Five top tips for buying a trumpet.

Sophie Blackmore, Marketing ManagerI’m a mum to three children aged 11, 9 and 6. Between them they are involved in a number of different extra-curricular activities, all of which come with a lovely long list of ‘essential items’ that are required for them to take part. Add to these the cost of the lessons/club/activities, the ferrying to and fro of said activities and the time everything takes, something that appears to be simple and relatively low cost to begin with can end up becoming more complicated and rather more expensive.

When one of my children wants to take up a new activity, whether that be rugby, dancing or trumpet lessons, my first port of call is a quick google to see what it’s going to cost me in both time and money!

We’re going to assume here that you’ve already made the decision that you would like your child to learn the trumpet (if you’d like to learn more about how music benefits children do read our blog on why music matters). Perhaps your decision has been led by your child - maybe they’ve been offered the opportunity by their school, or an after-school club, or seen something cool on YouTube. However you have reached this point, you are now faced with the tricky decision about which trumpet you should buy.

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Buying a musical instrument is like buying any piece of equipment that comes with your child’s extra curricular activities – a bit of a minefield if you don’t know anything about the item you are buying! With musical instruments this can be tenfold – and quite often they have a heftier price tag too making them a higher risk purchase. To that end, we have put together five top things to consider before buying a trumpet…


  1. What type of trumpet should I buy?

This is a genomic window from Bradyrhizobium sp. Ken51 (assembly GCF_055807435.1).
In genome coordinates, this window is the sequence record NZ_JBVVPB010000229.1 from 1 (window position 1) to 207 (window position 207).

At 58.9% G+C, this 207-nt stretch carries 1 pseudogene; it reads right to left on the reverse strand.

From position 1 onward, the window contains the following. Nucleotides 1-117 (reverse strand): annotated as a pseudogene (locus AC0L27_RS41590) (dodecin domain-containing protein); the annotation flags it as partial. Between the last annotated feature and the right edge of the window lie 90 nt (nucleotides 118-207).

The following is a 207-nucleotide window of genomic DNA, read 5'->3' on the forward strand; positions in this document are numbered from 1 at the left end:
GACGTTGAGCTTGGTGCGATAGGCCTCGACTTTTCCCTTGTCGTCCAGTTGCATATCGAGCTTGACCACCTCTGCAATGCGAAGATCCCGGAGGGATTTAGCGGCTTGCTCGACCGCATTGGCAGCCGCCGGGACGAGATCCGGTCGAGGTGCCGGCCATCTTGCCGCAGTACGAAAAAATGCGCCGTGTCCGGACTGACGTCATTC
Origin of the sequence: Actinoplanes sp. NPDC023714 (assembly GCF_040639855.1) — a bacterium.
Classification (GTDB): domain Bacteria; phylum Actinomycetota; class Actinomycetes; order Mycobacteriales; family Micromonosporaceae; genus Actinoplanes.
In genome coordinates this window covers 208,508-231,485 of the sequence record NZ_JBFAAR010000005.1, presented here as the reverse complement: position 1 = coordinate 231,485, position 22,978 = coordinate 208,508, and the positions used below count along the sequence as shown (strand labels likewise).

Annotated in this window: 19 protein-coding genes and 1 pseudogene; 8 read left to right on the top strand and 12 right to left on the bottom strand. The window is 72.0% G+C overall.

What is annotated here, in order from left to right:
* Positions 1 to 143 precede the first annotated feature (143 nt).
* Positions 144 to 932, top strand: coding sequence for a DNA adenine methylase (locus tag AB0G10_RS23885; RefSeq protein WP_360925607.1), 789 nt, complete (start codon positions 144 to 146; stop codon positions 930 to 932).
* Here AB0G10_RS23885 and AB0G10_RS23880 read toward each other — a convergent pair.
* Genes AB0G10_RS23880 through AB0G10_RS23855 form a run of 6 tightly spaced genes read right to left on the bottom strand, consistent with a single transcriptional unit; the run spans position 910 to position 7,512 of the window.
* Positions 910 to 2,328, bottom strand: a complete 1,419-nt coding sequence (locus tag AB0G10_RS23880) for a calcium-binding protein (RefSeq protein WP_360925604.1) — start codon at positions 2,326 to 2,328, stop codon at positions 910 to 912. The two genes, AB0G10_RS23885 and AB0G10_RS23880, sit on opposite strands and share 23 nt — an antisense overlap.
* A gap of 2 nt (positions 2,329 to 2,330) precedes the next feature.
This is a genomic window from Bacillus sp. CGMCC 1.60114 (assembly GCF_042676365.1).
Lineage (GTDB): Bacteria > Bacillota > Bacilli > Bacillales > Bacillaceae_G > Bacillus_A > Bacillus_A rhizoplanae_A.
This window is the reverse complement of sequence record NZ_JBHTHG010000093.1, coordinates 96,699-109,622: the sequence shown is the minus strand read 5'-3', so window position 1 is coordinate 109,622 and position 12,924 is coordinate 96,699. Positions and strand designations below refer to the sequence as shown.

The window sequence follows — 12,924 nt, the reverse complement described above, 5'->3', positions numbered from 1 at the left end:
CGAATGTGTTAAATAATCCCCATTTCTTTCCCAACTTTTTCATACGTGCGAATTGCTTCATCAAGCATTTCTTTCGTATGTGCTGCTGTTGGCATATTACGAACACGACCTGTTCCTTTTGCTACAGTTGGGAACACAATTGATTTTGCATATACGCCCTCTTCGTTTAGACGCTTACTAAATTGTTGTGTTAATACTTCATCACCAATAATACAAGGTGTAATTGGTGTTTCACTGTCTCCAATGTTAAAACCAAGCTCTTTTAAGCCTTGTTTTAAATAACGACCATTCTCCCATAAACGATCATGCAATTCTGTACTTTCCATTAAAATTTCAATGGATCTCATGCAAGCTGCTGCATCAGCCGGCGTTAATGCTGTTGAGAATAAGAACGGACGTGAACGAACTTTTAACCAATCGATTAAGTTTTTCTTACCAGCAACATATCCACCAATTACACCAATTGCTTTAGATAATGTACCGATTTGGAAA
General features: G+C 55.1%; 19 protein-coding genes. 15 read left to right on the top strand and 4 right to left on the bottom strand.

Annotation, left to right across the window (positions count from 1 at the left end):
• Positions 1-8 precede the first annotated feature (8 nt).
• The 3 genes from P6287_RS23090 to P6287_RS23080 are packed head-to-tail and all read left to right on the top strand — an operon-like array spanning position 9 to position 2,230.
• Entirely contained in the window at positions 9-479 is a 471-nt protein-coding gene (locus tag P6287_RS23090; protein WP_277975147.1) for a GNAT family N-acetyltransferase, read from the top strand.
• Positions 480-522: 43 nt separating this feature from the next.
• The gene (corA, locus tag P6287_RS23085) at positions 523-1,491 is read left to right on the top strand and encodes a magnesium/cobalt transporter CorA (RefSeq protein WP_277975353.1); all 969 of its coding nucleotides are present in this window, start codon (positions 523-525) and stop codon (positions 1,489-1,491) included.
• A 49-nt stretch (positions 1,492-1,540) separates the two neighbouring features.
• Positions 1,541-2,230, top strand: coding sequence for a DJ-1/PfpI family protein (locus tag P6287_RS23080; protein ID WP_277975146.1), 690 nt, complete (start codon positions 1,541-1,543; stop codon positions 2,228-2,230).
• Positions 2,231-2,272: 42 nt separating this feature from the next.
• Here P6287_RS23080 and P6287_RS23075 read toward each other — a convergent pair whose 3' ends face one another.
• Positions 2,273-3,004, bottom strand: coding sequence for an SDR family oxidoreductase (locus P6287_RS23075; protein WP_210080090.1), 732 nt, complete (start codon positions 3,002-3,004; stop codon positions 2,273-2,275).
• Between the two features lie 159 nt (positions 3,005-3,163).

Decide which type of trumpet you are looking for. Like buying a petrol/diesel/electric car, or matt, gloss or silk paint, trumpets also come in different options: Bb, C, D/Eb, piccolo… For beginners the Bb is the most commonly recommended – they are used in virtually all types of music and because they are the most common you will find a larger selection of supporting materials and resources to choose from.

There is also the colour to consider; traditional brass trumpets are made from polished brass but can also be gold plated or finished in silver. There are now more colour choices available with the introduction of plastic brass instruments – red, blue, green, black are all in the repertoire which are fun and engaging to a younger player, and can even be personalised with stickers to make them even more colourful – just a thought…


  1. Can my child hold it comfortably?

For a young child, comfort will be a big factor in how easily they can play and how long they can enjoy playing for. Depending on your child’s age/size a trumpet may still be a bit long for their arms – in which case you could consider a cornet instead (they are more compact, held a bit closer to the body and from a technical perspective play the same so your child can always graduate to a trumpet when they get a bit bigger). However, provided they can hold a trumpet consider the weight of the trumpet you are buying - if you have never picked up a trumpet you may be surprised at just how heavy they are!